|Weaver as Vișṇu||I.8|
|The monkey who died by giving shelter to a hunter||I.9|
|Grateful beasts and thankless man||I.9.1||I.9|
|How the louse got killed trying to be nice to a bug||I.7||I.11||84E||I.10|
|The watersnakes and a cobra||I.11.1|
|The swan that died due to a screech-owl||I.11.2|
|The Blue Jackal||I.11||III.8|
|Goose and owl||I.12|
|How the lion's servants killed the camel||I.8||I.12||84F||I.13||IV.11|
|Lion and carpenter||I.14|
|The sandpiper that defeated the ocean||I.9||I.14||84G||I.15||II.10|
|The turtle and the geese||I.10||I.14.1||84GG||I.16||IV.2; IV.4|
|The Brahmin Devadatta, the story teller, and the ogre||I.14.1.1|
|The lady who didn't listen to her daughter-in-law||I.14.1.2|
|The fate of three fish: Far-sighted, Quick-witted, and Inevitable||I.11||I.14.2||84GGG||I.17||IV.3; IV.4|
|Sparrow and elephant||I.18|
|Goose and fowler||I.19|
|Lion and ram||I.20|
|Jackal outwits lion||I.21|
|King and ascetic||I.22|
|Girl who married a snake||433||I.23|
|Indra's parrot and the god of death||I.24|
|The bird that tried to advise a monkey||I.12||III.3||84H||I.25||III.2|
|Two friends and betrayed trust||613||I.13||I.15||84I||I.26|
|How the mongoose ate the heron's chicks||I.14||I.15.1||84J||I.27||IV.5|
|The iron-eating mice||1592||I.15||84K||I.28|
|Noble robber saves the lives of his victims||I.30a|
|Faithful but foolish monkey kills the king||1586||I.31b|
|The monkeys that died due to a ram||I.16|
|(12 additional stories)||85-96|
|On securing allies: The crow, rat, tortoise, and deer that became friends||II.Frame||V.Frame||97||II.Frame||I.1; I.2; I.4; I.7; I.9|
|How mouse cut the net that imprisoned the pigeons||(II.Frame)||V.1||(II.Frame)|
|The bird with two necks and one stomach||II.1|
|How pigeons escaped the net by pretending to be dead||V.1.1|
|How a mouse freed an elephant||V.2|
|How a dead Brahmin became alive again by his pet crab||V.3|
|The ascetic and the mouse||II.1||V.4||97A||II.2||I.5; I.6|
|The woman who traded sesame for sesame||II.2||97AA||II.3|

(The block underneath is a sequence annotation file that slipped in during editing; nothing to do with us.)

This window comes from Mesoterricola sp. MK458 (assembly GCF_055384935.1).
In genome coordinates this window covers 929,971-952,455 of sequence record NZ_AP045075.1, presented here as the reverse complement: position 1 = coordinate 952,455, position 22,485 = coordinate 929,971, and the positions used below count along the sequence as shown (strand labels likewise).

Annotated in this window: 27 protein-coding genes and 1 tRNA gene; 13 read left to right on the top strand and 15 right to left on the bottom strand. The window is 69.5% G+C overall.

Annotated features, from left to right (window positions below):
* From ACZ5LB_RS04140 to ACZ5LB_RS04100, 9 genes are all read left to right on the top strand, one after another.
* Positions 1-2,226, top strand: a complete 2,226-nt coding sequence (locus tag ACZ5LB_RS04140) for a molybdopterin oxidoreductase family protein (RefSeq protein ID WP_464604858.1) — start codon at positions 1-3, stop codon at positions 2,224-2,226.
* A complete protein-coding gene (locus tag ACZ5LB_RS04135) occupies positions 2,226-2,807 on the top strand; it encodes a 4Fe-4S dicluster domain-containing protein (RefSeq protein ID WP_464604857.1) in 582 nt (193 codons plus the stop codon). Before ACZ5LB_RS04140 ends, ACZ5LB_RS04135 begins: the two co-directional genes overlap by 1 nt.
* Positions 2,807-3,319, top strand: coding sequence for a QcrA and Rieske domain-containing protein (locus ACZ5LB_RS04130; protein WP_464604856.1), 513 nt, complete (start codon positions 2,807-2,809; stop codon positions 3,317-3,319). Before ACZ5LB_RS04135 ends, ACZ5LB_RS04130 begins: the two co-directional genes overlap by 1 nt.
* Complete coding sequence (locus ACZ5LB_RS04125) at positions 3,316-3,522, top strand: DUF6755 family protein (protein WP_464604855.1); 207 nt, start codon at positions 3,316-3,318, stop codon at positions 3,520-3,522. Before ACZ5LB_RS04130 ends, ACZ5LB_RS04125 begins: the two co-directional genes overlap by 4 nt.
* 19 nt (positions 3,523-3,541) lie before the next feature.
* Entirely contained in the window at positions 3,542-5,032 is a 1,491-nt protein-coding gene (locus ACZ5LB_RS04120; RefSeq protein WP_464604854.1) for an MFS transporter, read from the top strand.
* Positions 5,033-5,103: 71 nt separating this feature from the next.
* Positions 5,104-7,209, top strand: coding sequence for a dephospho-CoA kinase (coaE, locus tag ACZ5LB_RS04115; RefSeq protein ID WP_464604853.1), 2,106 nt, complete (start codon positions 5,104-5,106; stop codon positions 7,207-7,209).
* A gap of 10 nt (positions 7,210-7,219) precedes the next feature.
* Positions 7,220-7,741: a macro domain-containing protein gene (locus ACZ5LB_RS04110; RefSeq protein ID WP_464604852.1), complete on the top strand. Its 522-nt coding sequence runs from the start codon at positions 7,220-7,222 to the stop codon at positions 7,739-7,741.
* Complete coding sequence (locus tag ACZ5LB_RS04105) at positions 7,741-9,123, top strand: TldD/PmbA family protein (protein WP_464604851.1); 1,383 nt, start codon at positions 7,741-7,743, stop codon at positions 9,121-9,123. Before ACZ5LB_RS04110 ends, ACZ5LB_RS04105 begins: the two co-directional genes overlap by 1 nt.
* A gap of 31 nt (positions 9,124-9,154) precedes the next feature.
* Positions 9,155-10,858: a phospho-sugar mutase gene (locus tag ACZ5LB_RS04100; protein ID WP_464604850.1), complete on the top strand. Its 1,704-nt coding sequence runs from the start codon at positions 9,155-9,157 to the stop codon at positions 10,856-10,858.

|How the greedy jackal died eating a bowstring||II.3||V.4.1||97AAA||II.4||I.7|
|The man who got what was coming to him||II.5|
|The weaver's options: to be generous or stingy||II.6|
|The jackal waits for the bull's testicles to fall||115||II.7|
|The mice who rescued the elephant||II.8|
|How the deer Chitranga got caught in a trap||II.4||V.5||II.9|
|(23 additional stories)||98-120|
|On war and peace: The enmity between crows and owls||III.Frame||III.Frame||121||III.Frame||IV.1|
|How owls started to hate crows||III.1|
|The owl is elected king of the birds||III.2||III.3||121B||III.1|
|The hare that fooled an elephant||III.3||121BB||III.2||III.4|
|Partridge and hare take their case to the cat||III.4||III.1.1||121BBB||III.3||I.4|
|The ascetic and the bad world||III.1.1.1|
|How Shishupala died in the hands of Krishna||III.2|
|Three rogues who fooled a Brahmin||III.5||I.13||121C||III.4||IV.10; IV.11|
|How ants killed the snake||III.5|
|The snake that gave gold||285D||III.6|
|The inhospitable golden geese||III.7|
|The dove that sacrificed itself||III.4||III.8|
|The old merchant and his young wife||III.6||121D||III.9||I.6|
|The thief, the ogre, and a Brahmin||III.7||III.5||121E||III.10|
|The snake in the prince's belly||III.11|
|How the unfaithful wife tricked her foolish husband||III.8||121F||III.12||III.7|
|The marriage of a mouse that turned into a girl||2031C||III.9||III.7||121G||III.13|
|The sage who changed his pet dog into different animals||III.7.1|
|The bird who dropped golden turds||III.14|
|The talking cave||I.3||III.15|